Internet of Things frenzy drives chipmaker land grab

Chipmakers are eager to stake a claim in the new market that promises to make dumb things smart by connecting to the Internet.

Ben Fox Rubin Former senior reporter
Ben Fox Rubin was a senior reporter for CNET News in Manhattan, reporting on Amazon, e-commerce and mobile payments. He previously worked as a reporter for The Wall Street Journal and got his start at newspapers in New York, Connecticut and Massachusetts.
Ben Fox Rubin
5 min read

The Qualcomm booth at the Consumer Electronics Show this month, where the chipmaker repeatedly talked about the "Internet of Everything." Sarah Tew/CNET

Well before the Internet of Things becomes an actual thing, chipmakers are jockeying to get a piece of the potentially huge new market.

References to the Internet of Things -- the idea of connecting more devices and objects to the Web -- were everywhere at this month's Consumer Electronics Show in Las Vegas. There was hardly a booth or press conference without mention of the shorthand "IoT" and how it could change the way people interact with their cars, clothes and coffee makers.

There's still an enormous amount of work to be done to make the concept a reality, but that's not stopping chip companies from diving into the nascent space to define what a connected world will look like. The stakes are high. Chipmakers that succeed will be able to call the shots in a new and potentially lucrative market, while those that fall behind could be relegated to also-ran status.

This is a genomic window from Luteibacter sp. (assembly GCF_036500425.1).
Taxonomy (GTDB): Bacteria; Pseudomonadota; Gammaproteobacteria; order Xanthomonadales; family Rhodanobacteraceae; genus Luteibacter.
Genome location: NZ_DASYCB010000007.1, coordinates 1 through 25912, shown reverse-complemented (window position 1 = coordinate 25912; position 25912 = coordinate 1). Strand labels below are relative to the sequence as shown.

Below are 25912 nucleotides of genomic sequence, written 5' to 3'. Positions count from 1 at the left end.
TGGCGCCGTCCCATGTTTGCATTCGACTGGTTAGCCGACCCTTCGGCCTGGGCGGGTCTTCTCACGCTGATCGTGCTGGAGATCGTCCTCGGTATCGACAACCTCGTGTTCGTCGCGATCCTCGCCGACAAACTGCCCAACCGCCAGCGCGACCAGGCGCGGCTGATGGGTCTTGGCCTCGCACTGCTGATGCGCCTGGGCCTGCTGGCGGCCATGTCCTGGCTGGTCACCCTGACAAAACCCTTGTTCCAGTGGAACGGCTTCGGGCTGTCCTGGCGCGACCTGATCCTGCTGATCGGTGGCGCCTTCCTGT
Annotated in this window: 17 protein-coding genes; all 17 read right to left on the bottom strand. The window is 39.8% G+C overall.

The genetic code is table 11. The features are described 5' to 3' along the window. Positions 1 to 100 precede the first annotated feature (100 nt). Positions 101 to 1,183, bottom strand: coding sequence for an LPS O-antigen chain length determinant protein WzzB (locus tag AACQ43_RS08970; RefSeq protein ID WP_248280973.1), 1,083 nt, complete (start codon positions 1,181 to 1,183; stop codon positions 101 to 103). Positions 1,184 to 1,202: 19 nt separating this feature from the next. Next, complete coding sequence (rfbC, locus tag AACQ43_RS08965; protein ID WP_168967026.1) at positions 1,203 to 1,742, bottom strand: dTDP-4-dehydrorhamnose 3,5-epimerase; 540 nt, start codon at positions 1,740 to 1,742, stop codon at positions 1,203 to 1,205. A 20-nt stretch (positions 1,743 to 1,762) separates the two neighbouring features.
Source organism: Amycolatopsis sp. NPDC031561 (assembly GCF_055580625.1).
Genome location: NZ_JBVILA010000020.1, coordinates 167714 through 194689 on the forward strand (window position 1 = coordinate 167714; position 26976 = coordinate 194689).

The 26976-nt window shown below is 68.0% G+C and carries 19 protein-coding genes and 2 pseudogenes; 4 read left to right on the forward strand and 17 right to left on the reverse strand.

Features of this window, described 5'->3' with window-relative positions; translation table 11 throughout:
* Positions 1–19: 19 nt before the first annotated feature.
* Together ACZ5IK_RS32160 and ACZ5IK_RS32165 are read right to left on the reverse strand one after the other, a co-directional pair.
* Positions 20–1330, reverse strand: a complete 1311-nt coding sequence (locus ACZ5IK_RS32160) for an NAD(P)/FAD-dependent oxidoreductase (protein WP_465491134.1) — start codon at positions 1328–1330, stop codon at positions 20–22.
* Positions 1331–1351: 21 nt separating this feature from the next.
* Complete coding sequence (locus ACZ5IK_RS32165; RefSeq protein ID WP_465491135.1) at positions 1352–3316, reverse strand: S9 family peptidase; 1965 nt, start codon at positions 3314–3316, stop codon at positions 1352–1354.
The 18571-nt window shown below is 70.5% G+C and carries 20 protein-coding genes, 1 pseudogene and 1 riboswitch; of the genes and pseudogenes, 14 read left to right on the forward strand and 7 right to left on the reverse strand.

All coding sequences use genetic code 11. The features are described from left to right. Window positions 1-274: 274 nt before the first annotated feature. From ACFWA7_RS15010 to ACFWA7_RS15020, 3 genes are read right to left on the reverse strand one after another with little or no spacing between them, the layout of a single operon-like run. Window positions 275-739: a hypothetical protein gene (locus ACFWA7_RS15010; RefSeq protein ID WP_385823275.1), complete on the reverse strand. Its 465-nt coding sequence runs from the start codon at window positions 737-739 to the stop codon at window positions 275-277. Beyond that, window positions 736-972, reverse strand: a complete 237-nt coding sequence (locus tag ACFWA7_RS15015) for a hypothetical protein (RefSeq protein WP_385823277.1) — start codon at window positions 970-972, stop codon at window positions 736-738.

"We're in for fun times because we are in the midst of a land grab," said Alfonso Velosa, an analyst for research firm Gartner.

Intel keynote at CES 2015: 3D printing, drones and selfies (photos)

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The Internet of Things has different definitions, but the idea boils down to adding smarts and an Internet connection to just about any conceivable object. The concept applies across dozens of industries, from smart cities to connected cars to wireless health to wearable technology.

It's also attracted a lot of heavy hitters. Apple is quietly pushing its HomeKit smart home platform. Google's Nest sells a few examples of early IoT devices, providing a self-programming thermostat and a smoke detector that can send alerts to your phone. Samsung has proclaimed it will connect everything it sells by 2020. More niche examples include August's connected door locks and Quirky's water-leak sensors. Down the road, as more IoT devices proliferate, they'll be able to communicate with each other to automate more functions in the home, office or factory.